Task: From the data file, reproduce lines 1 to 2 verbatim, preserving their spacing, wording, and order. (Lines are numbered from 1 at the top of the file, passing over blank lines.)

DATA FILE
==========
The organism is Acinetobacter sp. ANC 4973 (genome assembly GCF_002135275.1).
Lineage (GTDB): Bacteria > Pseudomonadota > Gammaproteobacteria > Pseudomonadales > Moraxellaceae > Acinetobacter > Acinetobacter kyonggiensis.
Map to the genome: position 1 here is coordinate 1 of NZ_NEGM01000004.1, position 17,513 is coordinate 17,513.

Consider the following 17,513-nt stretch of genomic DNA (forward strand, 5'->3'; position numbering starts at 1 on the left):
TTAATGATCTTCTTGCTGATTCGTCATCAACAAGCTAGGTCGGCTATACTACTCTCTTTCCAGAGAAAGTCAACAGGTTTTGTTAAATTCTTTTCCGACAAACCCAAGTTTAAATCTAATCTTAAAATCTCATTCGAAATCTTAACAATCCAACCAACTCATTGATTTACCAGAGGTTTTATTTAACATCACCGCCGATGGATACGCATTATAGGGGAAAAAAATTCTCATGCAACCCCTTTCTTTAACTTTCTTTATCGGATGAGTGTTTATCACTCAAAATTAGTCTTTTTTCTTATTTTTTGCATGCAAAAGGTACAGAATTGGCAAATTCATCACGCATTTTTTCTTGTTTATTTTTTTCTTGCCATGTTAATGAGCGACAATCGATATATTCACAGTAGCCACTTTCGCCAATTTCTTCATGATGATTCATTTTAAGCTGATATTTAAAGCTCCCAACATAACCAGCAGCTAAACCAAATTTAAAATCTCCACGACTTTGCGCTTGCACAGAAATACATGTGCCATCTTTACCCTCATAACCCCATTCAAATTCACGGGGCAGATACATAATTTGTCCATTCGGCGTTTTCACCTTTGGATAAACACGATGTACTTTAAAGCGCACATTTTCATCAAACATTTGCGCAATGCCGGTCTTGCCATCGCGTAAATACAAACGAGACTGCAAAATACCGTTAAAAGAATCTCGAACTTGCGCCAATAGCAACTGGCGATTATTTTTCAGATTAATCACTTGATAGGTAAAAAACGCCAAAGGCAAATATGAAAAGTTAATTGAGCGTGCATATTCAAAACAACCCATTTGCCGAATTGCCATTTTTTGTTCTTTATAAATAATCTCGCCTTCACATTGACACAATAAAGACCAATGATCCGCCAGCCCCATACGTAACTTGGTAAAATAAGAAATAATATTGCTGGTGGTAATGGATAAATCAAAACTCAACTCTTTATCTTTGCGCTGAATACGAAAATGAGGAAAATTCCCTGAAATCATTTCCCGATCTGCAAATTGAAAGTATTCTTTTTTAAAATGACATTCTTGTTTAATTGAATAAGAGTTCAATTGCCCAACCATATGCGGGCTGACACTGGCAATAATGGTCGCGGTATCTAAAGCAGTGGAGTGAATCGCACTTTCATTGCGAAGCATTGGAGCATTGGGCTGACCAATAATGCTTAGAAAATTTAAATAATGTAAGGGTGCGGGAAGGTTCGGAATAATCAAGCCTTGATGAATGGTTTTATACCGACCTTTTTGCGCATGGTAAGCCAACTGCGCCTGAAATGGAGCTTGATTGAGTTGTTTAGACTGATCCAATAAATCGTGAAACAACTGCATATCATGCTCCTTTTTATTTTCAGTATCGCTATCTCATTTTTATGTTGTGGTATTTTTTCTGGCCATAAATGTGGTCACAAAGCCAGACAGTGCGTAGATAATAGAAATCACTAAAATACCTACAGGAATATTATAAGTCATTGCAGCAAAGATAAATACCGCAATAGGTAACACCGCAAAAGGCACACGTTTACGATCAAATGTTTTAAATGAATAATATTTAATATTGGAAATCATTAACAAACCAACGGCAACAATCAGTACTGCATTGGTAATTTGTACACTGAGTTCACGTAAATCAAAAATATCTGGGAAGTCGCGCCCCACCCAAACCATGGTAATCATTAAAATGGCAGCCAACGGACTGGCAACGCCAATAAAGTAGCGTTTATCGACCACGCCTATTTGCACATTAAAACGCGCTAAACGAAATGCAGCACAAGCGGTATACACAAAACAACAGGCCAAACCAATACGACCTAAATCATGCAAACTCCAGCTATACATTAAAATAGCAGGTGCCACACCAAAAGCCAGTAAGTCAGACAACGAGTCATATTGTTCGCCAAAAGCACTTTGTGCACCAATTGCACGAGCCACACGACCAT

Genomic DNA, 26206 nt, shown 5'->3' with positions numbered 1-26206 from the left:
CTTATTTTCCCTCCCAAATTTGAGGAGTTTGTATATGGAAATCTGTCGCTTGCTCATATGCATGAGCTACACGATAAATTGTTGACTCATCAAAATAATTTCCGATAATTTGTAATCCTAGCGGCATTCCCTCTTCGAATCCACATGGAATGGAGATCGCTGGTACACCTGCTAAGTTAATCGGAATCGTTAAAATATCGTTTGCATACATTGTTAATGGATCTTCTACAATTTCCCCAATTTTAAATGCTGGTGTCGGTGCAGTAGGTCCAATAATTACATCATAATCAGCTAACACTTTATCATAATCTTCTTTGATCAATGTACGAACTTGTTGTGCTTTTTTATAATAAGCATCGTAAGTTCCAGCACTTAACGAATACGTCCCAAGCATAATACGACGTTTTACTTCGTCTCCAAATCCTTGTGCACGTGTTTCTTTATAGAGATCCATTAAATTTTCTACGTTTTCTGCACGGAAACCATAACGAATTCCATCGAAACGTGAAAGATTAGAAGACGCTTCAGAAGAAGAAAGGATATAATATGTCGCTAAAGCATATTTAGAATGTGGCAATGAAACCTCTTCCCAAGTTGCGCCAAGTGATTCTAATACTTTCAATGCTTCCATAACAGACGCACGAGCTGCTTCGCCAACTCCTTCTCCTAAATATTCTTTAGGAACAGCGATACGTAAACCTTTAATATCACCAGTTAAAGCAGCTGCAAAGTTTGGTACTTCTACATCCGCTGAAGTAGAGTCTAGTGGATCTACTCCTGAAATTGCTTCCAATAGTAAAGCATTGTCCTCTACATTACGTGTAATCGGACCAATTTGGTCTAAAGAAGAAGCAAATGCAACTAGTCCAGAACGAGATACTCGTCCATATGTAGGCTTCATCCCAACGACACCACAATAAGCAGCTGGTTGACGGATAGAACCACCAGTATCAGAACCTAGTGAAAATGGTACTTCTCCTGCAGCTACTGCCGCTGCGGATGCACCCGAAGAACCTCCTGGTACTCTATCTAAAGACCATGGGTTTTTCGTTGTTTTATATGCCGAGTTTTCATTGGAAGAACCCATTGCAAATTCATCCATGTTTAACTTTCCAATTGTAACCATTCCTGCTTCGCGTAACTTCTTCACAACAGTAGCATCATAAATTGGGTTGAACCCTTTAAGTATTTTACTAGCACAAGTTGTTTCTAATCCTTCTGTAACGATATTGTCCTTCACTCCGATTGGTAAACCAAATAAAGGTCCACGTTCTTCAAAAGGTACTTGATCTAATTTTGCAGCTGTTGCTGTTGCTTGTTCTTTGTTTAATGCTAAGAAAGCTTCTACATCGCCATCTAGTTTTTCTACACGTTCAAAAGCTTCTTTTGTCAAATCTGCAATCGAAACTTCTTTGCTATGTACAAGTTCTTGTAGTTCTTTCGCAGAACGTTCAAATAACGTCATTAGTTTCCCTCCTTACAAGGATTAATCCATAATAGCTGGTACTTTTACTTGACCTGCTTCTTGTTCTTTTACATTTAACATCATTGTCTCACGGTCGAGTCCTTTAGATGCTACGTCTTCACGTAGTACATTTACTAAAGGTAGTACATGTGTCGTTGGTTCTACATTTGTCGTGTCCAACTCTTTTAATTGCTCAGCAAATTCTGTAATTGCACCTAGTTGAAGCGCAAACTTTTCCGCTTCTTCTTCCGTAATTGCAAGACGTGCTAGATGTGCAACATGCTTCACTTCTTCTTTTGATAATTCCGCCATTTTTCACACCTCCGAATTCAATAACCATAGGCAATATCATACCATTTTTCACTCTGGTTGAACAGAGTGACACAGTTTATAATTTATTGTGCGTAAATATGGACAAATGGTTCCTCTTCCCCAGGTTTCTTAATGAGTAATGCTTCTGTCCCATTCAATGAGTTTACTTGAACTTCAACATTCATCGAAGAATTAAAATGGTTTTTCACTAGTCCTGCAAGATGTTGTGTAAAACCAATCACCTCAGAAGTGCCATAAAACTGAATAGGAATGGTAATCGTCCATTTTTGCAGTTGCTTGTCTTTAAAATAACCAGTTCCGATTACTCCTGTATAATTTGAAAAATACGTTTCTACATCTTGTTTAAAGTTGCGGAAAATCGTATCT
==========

The organism is Acinetobacter sp. ANC 4973 (genome assembly GCF_002135275.1).
Lineage (GTDB): Bacteria > Pseudomonadota > Gammaproteobacteria > Pseudomonadales > Moraxellaceae > Acinetobacter > Acinetobacter kyonggiensis.